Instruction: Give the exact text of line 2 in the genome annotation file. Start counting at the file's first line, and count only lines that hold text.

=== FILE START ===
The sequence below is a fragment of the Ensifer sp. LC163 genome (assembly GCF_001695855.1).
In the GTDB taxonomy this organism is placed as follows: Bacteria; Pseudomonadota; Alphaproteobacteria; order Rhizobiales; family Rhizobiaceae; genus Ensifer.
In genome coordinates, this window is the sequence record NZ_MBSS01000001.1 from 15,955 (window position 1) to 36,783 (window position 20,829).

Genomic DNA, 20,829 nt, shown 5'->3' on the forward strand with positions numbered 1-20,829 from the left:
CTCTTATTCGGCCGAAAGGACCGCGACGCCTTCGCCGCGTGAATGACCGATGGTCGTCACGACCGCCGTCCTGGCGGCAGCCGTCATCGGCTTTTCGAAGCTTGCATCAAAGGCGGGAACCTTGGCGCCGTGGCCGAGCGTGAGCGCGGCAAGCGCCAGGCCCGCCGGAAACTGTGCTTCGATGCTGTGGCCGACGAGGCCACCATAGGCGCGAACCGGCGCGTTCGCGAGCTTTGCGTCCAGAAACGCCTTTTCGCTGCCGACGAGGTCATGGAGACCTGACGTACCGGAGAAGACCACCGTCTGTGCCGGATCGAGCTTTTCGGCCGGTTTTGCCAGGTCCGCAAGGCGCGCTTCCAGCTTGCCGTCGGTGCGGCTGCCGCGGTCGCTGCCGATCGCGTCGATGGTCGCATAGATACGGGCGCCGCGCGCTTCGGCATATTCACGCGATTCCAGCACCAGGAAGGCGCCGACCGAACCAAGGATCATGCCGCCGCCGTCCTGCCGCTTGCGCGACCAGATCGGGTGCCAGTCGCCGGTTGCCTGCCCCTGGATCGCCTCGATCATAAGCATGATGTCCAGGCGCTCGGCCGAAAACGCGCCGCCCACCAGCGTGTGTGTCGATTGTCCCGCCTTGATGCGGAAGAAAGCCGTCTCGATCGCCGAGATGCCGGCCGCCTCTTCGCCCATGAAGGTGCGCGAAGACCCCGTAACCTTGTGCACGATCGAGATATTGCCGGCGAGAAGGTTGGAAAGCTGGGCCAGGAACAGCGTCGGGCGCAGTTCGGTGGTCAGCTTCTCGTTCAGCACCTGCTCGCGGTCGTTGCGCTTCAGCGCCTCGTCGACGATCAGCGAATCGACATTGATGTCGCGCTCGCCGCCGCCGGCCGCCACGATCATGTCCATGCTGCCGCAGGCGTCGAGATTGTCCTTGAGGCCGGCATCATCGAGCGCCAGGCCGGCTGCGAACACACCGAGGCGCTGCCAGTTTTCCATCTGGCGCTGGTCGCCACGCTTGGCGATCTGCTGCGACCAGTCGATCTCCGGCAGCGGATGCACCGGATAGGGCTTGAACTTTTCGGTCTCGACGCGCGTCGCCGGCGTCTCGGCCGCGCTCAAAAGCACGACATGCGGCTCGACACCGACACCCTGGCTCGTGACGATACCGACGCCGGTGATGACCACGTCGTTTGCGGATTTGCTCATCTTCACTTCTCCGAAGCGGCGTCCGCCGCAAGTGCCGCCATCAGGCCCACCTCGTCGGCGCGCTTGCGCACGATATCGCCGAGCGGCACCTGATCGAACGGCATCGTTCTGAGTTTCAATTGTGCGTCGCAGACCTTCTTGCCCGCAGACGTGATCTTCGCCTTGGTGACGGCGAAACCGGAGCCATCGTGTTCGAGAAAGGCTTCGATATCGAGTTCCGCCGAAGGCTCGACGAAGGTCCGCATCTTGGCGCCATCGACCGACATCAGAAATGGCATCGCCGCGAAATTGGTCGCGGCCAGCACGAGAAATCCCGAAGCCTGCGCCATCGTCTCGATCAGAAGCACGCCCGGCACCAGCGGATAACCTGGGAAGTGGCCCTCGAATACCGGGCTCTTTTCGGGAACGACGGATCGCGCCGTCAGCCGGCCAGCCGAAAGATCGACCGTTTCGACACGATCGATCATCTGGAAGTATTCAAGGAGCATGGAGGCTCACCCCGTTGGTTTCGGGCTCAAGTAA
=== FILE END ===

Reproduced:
In the GTDB taxonomy this organism is placed as follows: Bacteria; Pseudomonadota; Alphaproteobacteria; order Rhizobiales; family Rhizobiaceae; genus Ensifer.